×

Please verify

Watch LIVE

Richard Dawkins Says 'We Were All Fooled' by Texas Teen Who Was Arrested for Bringing Homemade Clock to School

US

"What was his motive?"

Ahmed Mohamed, 14, gestures as he arrives to his family's home in Irving, Texas, Thursday, Sept. 17, 2015. Ahmed was arrested Monday at his school after a teacher thought a homemade clock he built was a bomb. He remains suspended and said he will not return to classes at MacArthur High School. (AP/LM Otero)

Outspoken atheist biologist Richard Dawkins took to Twitter Sunday questioning 14-year-old Ahmed Mohamed's clock "invention" and his motive for creating it.

Mohamed was arrested last week over fears that he had brought a bomb to school. While many, including President Barack Obama, rallied to the Texas teen's defense, others have defended the authorities' actions.

Ahmed Mohamed, 14, gestures as he arrives to his family's home in Irving, Texas, Thursday, Sept. 17, 2015. Ahmed was arrested Monday at his school after a teacher thought a homemade clock he built was a bomb. (AP/LM Otero)

Citing a YouTube video posted by Thomas Talbot that says Mohamed didn't actually invent or build the clock, Dawkins wondered, if this is true, what Mohamed's motive for bringing the device to school was.

Talbot, in his video, says the device Mohamed put in the metal case was a "commercial alarm clock that you would purchase at any department store and use at your bedside."

This photo provided by the Irving Police Department shows the homemade clock that Ahmed Mohamed brought to school. Police detained the 14-year-old Muslim boy after a teacher at MacArthur High School decided it looked like a bomb, according to school and police officials. Mohamed's family said the boy was suspended for three days from the school in the Dallas suburb. (Irving Police via AP)

"All that he did was remove the plastic case from the alarm clock," Talbot said. "This is not an invention. This is not something that someone built or even assembled and I can show you the difference."

Watch Talbot's video for more:

In light of this video, Dawkins unleashed a slew of tweets and in many of them reiterated that the teen did not deserve to be arrested:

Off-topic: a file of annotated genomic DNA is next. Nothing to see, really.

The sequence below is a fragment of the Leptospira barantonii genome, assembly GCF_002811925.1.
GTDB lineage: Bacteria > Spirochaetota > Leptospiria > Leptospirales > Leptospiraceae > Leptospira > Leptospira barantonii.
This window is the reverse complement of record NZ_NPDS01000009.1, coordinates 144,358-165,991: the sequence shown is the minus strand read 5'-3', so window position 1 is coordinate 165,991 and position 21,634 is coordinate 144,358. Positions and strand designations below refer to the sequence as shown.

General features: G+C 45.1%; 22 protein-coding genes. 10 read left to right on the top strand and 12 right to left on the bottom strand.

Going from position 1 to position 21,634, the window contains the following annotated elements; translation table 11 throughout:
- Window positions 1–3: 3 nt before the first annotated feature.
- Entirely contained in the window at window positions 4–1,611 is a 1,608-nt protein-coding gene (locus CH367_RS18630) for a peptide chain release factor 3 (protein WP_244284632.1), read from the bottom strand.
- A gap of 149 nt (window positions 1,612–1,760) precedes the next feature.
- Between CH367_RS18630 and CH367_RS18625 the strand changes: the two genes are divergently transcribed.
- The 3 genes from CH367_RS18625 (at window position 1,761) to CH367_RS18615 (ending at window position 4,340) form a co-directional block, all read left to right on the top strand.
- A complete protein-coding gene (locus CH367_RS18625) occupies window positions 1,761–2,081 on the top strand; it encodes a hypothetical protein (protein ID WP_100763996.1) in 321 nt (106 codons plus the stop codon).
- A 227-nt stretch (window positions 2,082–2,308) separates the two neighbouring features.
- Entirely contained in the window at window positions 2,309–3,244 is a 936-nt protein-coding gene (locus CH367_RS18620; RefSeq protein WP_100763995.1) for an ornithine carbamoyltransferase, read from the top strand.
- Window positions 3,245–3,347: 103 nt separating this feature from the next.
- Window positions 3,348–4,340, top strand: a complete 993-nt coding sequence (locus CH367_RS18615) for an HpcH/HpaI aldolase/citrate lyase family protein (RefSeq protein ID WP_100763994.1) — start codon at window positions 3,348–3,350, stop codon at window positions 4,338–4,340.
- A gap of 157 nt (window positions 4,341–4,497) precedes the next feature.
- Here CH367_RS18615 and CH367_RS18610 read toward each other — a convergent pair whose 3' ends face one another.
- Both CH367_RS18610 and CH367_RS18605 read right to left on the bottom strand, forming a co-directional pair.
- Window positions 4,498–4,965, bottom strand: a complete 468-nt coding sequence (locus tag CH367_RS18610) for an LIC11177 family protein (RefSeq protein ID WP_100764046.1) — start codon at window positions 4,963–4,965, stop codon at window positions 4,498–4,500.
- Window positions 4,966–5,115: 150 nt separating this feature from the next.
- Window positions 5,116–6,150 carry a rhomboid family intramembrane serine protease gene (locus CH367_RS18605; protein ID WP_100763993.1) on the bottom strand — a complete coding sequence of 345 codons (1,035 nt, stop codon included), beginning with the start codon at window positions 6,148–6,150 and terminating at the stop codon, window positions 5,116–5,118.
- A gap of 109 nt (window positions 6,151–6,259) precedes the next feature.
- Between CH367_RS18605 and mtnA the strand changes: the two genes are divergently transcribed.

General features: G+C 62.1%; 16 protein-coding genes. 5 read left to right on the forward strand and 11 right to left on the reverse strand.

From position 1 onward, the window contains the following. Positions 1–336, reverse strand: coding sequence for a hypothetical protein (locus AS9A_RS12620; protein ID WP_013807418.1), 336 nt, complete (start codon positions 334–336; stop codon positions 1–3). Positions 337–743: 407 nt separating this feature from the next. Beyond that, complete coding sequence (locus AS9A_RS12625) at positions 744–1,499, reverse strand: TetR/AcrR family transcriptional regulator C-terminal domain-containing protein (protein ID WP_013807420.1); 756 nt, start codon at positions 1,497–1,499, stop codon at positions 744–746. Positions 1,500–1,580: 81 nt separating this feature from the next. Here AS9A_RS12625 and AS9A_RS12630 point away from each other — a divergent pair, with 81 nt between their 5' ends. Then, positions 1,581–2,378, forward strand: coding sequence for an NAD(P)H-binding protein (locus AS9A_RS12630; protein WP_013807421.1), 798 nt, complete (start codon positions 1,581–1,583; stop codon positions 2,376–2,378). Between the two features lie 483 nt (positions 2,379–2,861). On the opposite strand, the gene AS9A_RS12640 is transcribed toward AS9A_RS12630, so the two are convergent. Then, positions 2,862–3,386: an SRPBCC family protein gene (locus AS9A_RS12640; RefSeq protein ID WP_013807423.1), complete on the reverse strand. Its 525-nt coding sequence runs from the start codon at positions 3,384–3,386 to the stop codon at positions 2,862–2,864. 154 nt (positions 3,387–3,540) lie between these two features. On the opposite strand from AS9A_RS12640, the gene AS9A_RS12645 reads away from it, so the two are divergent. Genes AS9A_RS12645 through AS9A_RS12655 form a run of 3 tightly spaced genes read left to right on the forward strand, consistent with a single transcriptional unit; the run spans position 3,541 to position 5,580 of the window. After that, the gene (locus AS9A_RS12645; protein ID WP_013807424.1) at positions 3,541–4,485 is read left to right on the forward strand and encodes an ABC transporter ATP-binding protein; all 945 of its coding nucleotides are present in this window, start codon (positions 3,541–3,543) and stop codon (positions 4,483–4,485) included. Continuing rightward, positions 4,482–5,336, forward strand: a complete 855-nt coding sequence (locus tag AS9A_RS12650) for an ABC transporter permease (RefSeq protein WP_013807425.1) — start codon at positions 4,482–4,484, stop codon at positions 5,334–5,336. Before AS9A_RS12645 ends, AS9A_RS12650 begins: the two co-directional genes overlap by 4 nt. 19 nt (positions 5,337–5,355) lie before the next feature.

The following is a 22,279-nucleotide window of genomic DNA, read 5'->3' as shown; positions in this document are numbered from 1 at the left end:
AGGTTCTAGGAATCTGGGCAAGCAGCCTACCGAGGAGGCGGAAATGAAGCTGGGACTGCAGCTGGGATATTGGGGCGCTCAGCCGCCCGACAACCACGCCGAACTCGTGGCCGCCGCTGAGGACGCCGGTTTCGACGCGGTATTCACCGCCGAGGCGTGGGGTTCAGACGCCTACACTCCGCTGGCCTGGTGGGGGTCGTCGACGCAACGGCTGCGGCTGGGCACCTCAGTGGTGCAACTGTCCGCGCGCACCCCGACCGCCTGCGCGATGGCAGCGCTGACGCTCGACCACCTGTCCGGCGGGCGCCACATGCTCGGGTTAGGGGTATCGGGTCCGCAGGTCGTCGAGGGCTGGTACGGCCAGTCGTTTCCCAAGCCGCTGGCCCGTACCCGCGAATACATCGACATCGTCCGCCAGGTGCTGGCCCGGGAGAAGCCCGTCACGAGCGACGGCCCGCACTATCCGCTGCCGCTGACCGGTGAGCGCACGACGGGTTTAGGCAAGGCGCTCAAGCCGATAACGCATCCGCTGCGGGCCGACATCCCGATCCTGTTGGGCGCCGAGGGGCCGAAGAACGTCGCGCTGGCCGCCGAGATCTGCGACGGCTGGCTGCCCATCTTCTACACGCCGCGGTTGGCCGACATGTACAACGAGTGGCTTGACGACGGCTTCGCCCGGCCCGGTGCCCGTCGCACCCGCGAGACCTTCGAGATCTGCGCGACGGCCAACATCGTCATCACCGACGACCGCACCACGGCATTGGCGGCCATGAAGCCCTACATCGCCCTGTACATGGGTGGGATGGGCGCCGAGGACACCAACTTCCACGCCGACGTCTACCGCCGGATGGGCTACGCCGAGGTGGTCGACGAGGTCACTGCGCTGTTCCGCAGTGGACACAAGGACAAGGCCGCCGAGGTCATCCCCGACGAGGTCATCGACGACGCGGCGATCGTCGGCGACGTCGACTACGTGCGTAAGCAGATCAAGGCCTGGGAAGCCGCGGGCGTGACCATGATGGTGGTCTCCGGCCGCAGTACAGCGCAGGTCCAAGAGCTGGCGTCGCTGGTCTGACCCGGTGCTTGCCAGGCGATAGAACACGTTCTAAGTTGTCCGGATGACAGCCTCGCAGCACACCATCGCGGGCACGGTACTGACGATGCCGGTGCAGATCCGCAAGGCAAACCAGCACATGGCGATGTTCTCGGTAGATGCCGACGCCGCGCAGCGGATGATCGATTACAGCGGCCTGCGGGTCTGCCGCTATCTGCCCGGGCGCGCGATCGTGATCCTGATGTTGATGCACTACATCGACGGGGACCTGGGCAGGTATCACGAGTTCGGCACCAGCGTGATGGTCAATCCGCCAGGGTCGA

In addition to the above YouTube video, Anthony DiPasquale with Artvoice.com composed a post, which is not available as of the time of this posting, writing "there has indeed been a hoax,” the Daily Beast reported. That hoax being that “Ahmed Mohamed didn’t invent his own alarm clock. He didn’t even build a clock," DiPasquale wrote.

He told the Daily Beast that he looked into the clock because "the nerd in me wanted to know specifically what he did—what technology or methods he might’ve used.” That's when he discovered it was likely a store-bought clock.

“Here we have a social media frenzy going on, with everybody to the president of the United States giving him a pat on the back, and I started thinking less about the clock, and more about us, as a society,” he told the Daily Beast.

Muslims pray in front of MacArthur High School at a prayer vigil in support of Ahmed Mohamed, Thursday, Sept. 17, 2015, in Irving, Texas. (AP/Jeffrey McWhorter).

In his original post, DiPasquale also questioned some other points of Mohamed's story as well:

In one interview, for example, Mohamed says he closed the pencil case with a cord so it wouldn’t look suspicious in school.

“I’m curious, why would ‘looking suspicious’ have even crossed his mind before this whole event unfolded, if he was truly showing off a hobby project, something so innocuous as an alarm clock. Why did he choose a pencil box, one that looks like a miniature briefcase no less, as an enclosure for a clock?” DiPasquale wrote.

After his arrest, Mohamed's parents told KXAS-TV that they believed their son was discriminated against because he was Muslim.

(H/T: Huffington Post)

Most recent
All Articles